I should also add that good KudoZ answers are a good way of showing off how we work as translators. There are no stupid questions, as the saying goes, only stupid answers. So by providing a solid, reasoned answer with good references is always going to be in your own best interests, however lax the asker has been.


True enough. This has been my own approach (minus, for the most part, extensive efforts to provide solidly researched and reasoned answers). I think that there is also something to be said for giving new posters the benefit of the doubt. But when a pattern of excessive dependence and rank incompetence is evident, it seems appropriate to draw the line.


One thing is for sure... there have been many posts like yours, and all have fallen on deaf ears. Proz has no interest in clipping the wings of these repeat offenders, since it isn't really in its own best interests.


I accept this as a given, and my intention was not to direct yet another appeal to staff to impose limits. Instead, I wanted to elicit responses of Kudoz participants like yourself to this apparently widespread phenomenon.

[Edited at 2016-06-06 16:31 GMT]


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Sheila Wilson  Identity Verified
Spain
Local time: 11:52
Member (2007)
English
+ ...
I wonder if we're doing more harm than good Jun 6, 2016

Robert Forstag wrote:
When individuals continually post Kudoz queries, and often accompany these queries by suggestions of their own that reveal not only blatant cluelessness as to the terms in question, but a general ignorance as to the fundamentals of the target language, do they really merit the assistance of qualified professionals?

There have been some in the monolingual English section lately that have been quite worrying. Non-natives apparently proofreading English target texts that have been translated by other non-natives. So it's a case of "Which is the best word to use out of A, B and C?" when the entire sentence is fatally flawed. I've responded to a couple but it's clear that we're just helping them to muddle along doing a job that they are totally incapable of doing. They should be handing it back, but it's difficult to say anything to that effect with the present KudoZ rules. Maybe that particular sentence will read reasonably naturally with our help, but what's the point of that when it's so obvious that the final text is going to be ****? I suspect that all we're doing is bolstering their confidence, as they know they have a fall-back. And they probably blame us when the client complains.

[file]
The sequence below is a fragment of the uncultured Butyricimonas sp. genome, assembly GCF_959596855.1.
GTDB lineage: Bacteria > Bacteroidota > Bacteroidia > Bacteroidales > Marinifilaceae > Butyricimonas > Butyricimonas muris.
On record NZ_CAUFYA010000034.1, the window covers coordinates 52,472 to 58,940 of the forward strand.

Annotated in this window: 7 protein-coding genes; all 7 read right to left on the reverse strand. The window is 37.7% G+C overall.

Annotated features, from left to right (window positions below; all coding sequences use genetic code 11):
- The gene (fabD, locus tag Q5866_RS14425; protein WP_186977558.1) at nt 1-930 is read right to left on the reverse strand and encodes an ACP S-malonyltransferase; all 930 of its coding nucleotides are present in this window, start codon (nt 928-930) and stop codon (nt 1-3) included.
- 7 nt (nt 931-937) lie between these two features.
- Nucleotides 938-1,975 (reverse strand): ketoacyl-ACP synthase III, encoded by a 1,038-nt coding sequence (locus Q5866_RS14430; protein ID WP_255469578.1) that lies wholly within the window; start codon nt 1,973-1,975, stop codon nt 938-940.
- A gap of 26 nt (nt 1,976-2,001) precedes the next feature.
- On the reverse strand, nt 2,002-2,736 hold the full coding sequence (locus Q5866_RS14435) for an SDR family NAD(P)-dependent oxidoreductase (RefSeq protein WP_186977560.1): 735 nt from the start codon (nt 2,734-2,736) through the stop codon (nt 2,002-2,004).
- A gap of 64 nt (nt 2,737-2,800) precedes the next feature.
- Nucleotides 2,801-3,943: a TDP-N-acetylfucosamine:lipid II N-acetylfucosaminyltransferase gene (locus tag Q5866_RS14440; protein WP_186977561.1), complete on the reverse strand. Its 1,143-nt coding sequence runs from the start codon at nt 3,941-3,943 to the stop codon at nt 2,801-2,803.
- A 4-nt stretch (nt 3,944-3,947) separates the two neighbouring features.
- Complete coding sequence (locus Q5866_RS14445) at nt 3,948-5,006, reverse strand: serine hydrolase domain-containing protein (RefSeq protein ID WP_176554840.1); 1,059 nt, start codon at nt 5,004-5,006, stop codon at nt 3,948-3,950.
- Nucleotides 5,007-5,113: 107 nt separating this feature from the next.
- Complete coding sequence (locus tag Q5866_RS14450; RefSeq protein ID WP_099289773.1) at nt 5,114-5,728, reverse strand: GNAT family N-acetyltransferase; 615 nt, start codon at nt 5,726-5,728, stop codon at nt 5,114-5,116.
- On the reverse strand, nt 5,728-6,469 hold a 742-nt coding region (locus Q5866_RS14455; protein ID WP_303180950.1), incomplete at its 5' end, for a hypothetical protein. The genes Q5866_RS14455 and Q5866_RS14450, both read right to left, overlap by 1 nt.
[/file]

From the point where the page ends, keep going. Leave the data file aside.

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Robert Forstag  Identity Verified
United States
Local time: 06:52
Member (2003)
Spanish to English
+ ...
TOPIC STARTER
Indeed Jun 6, 2016

Sheila Wilson wrote:
There have been some in the monolingual English section lately that have been quite worrying. Non-natives apparently proofreading English target texts that have been translated by other non-natives. So it's a case of "Which is the best word to use out of A, B and C?" when the entire sentence is fatally flawed. I've responded to a couple but it's clear that we're just helping them to muddle along doing a job that they are totally incapable of doing.


This neatly summarizes the absurdity of providing assistance to such people. There is also the implicit question of how competent such askers are to recognize and choose the best response offered to each of their queries, which in turn leads one to wonder what the points garnered from such exercises in disaster relief are really worth....


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Yakov Katsman  Identity Verified
United States
Local time: 06:52
Member (2016)
English to Russian
Abuse Jun 6, 2016

The same happens in my language pair.
Typically such translator posting series of questions:
- without proper context
- without looking first in dictionary
- without Internet search
- without own suggestion

Another interesting thing - they often select wrong answer!

I do not think they learning anything from Kudos help.

We often complain about rates going lower and lower - but we are helping such translators who otherwise will not be unable do do such jobs.

[Edited at 2016-06-06 17:12 GMT]


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Catherine De Crignis  Identity Verified
France
Local time: 12:52
Member (2012)
English to French
+ ...
No point helping Jun 6, 2016

Fiona Grace Peterson wrote:
You could say that we are helping people who shouldn't be translating in the first place. That's one way of looking at it.


[Edited at 2016-06-06 16:13 GMT]